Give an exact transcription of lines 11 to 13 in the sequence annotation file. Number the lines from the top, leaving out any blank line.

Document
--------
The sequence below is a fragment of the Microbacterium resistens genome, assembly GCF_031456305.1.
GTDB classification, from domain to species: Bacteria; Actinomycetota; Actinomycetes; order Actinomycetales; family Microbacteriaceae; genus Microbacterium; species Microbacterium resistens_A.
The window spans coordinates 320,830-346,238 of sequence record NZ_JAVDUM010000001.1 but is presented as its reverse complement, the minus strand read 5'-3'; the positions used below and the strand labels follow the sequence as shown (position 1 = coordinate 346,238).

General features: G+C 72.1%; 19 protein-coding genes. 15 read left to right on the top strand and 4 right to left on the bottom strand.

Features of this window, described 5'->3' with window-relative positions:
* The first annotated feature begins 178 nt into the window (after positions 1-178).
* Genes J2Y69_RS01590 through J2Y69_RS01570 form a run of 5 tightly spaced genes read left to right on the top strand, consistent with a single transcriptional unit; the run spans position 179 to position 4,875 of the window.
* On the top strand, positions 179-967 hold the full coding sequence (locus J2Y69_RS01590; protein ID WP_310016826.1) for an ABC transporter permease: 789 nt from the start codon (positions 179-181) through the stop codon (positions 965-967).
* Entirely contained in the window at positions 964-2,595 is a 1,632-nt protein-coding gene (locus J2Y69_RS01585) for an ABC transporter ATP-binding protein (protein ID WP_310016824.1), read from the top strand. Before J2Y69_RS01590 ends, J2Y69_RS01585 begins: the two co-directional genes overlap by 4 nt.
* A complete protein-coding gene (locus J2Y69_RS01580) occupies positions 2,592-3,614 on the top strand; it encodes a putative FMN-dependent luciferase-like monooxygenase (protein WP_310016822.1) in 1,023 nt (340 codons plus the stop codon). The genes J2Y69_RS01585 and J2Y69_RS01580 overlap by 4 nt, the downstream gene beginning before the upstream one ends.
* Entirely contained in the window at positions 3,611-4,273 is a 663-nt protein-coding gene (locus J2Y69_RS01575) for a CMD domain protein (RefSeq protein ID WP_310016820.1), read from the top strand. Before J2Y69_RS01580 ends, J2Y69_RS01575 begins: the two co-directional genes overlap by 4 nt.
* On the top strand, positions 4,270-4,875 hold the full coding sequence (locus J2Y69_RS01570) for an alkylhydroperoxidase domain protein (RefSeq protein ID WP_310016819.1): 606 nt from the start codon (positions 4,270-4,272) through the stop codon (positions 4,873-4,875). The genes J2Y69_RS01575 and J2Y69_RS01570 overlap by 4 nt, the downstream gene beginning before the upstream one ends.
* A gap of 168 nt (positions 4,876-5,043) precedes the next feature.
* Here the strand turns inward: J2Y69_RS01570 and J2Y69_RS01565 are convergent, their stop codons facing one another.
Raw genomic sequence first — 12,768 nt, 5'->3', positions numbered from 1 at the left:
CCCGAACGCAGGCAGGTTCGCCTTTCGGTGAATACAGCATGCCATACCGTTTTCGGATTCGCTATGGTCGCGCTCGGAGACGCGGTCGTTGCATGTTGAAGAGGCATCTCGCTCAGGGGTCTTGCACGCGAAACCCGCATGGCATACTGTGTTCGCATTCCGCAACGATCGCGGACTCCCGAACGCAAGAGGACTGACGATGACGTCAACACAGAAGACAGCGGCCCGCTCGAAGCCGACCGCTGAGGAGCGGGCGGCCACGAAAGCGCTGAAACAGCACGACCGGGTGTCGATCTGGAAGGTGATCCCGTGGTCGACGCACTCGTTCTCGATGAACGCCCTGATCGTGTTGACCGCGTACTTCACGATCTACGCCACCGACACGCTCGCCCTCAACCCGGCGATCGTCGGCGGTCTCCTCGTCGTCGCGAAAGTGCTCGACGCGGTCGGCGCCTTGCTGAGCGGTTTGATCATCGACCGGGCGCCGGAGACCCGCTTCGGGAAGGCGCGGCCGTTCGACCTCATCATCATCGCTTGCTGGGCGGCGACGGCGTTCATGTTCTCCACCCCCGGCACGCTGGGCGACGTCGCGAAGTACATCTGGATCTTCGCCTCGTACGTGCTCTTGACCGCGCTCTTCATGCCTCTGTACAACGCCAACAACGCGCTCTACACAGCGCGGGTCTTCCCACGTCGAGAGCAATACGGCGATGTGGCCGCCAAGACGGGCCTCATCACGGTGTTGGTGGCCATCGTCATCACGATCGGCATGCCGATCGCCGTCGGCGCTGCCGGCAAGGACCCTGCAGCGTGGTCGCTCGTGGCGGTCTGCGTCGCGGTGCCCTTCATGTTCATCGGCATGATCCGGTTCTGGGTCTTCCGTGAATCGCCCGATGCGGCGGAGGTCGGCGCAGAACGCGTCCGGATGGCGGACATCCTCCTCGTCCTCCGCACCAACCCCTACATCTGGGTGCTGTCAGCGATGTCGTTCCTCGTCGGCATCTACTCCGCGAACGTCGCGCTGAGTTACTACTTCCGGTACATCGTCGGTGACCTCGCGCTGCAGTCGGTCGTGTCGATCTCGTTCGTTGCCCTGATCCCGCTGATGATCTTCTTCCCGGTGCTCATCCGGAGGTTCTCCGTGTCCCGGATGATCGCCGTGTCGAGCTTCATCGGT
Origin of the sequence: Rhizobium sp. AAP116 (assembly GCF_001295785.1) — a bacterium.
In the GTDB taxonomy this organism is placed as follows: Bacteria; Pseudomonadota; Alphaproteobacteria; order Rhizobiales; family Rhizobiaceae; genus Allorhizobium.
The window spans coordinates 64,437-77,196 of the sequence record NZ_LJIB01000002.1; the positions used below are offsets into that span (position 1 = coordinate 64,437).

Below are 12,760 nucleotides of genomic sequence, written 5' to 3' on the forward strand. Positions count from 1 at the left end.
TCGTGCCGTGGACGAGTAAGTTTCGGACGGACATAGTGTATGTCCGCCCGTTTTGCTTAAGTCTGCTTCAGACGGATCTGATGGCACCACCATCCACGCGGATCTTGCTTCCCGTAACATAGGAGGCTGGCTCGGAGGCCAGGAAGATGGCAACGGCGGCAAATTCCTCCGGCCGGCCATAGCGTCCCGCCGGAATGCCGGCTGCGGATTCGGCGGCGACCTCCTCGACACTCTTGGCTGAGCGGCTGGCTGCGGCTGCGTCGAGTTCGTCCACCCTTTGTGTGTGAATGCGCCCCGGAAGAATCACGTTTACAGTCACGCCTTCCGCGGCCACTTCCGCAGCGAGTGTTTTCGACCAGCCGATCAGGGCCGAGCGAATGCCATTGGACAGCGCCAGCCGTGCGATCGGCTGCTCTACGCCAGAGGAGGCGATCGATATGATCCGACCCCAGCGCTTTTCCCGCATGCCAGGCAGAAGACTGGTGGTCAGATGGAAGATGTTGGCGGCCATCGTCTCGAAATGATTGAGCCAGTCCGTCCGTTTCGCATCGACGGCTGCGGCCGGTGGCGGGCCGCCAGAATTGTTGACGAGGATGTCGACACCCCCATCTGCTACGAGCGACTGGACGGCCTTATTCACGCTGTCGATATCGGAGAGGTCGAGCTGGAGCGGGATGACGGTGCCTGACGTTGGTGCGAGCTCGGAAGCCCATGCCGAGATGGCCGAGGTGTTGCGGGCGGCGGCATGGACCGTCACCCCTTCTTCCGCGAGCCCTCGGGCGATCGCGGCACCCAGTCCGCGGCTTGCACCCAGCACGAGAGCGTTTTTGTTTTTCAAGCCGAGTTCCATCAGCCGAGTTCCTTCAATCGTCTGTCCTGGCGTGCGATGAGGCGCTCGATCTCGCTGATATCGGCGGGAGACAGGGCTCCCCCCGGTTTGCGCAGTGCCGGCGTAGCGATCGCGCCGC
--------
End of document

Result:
* Entirely contained in the window at positions 3,611-4,273 is a 663-nt protein-coding gene (locus J2Y69_RS01575) for a CMD domain protein (RefSeq protein ID WP_310016820.1), read from the top strand. Before J2Y69_RS01580 ends, J2Y69_RS01575 begins: the two co-directional genes overlap by 4 nt.
* On the top strand, positions 4,270-4,875 hold the full coding sequence (locus J2Y69_RS01570) for an alkylhydroperoxidase domain protein (RefSeq protein ID WP_310016819.1): 606 nt from the start codon (positions 4,270-4,272) through the stop codon (positions 4,873-4,875). The genes J2Y69_RS01575 and J2Y69_RS01570 overlap by 4 nt, the downstream gene beginning before the upstream one ends.
* A gap of 168 nt (positions 4,876-5,043) precedes the next feature.